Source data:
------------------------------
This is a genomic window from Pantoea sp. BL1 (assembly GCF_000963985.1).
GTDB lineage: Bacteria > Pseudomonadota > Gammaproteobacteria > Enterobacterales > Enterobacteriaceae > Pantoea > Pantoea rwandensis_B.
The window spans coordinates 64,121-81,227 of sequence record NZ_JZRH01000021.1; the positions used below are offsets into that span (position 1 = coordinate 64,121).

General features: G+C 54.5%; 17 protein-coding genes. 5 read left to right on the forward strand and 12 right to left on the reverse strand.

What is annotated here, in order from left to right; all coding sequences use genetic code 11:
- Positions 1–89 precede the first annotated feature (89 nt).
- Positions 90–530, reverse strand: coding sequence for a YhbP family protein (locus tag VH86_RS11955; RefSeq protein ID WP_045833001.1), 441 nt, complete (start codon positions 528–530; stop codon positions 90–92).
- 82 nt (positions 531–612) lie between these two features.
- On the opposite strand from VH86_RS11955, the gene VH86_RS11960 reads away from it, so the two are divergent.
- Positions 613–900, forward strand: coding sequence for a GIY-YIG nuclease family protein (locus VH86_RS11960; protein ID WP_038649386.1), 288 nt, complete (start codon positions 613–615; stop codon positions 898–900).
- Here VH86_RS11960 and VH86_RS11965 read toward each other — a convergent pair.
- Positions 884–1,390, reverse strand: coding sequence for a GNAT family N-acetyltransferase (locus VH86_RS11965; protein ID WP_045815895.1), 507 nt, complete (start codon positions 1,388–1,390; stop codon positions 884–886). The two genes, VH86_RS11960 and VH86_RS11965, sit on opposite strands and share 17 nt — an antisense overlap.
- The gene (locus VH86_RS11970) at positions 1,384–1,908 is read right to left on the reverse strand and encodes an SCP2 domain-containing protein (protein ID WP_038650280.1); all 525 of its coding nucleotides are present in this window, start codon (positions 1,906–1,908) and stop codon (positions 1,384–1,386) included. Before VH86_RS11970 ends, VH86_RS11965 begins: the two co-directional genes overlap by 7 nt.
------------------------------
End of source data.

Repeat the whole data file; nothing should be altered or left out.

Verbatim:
This is a genomic window from Pantoea sp. BL1 (assembly GCF_000963985.1).
GTDB lineage: Bacteria > Pseudomonadota > Gammaproteobacteria > Enterobacterales > Enterobacteriaceae > Pantoea > Pantoea rwandensis_B.
The window spans coordinates 64,121-81,227 of sequence record NZ_JZRH01000021.1; the positions used below are offsets into that span (position 1 = coordinate 64,121).

General features: G+C 54.5%; 17 protein-coding genes. 5 read left to right on the forward strand and 12 right to left on the reverse strand.

What is annotated here, in order from left to right; all coding sequences use genetic code 11:
- Positions 1–89 precede the first annotated feature (89 nt).
- Positions 90–530, reverse strand: coding sequence for a YhbP family protein (locus tag VH86_RS11955; RefSeq protein ID WP_045833001.1), 441 nt, complete (start codon positions 528–530; stop codon positions 90–92).
- 82 nt (positions 531–612) lie between these two features.
- On the opposite strand from VH86_RS11955, the gene VH86_RS11960 reads away from it, so the two are divergent.
- Positions 613–900, forward strand: coding sequence for a GIY-YIG nuclease family protein (locus VH86_RS11960; protein ID WP_038649386.1), 288 nt, complete (start codon positions 613–615; stop codon positions 898–900).
- Here VH86_RS11960 and VH86_RS11965 read toward each other — a convergent pair.
- Positions 884–1,390, reverse strand: coding sequence for a GNAT family N-acetyltransferase (locus VH86_RS11965; protein ID WP_045815895.1), 507 nt, complete (start codon positions 1,388–1,390; stop codon positions 884–886). The two genes, VH86_RS11960 and VH86_RS11965, sit on opposite strands and share 17 nt — an antisense overlap.
- The gene (locus VH86_RS11970) at positions 1,384–1,908 is read right to left on the reverse strand and encodes an SCP2 domain-containing protein (protein ID WP_038650280.1); all 525 of its coding nucleotides are present in this window, start codon (positions 1,906–1,908) and stop codon (positions 1,384–1,386) included. Before VH86_RS11970 ends, VH86_RS11965 begins: the two co-directional genes overlap by 7 nt.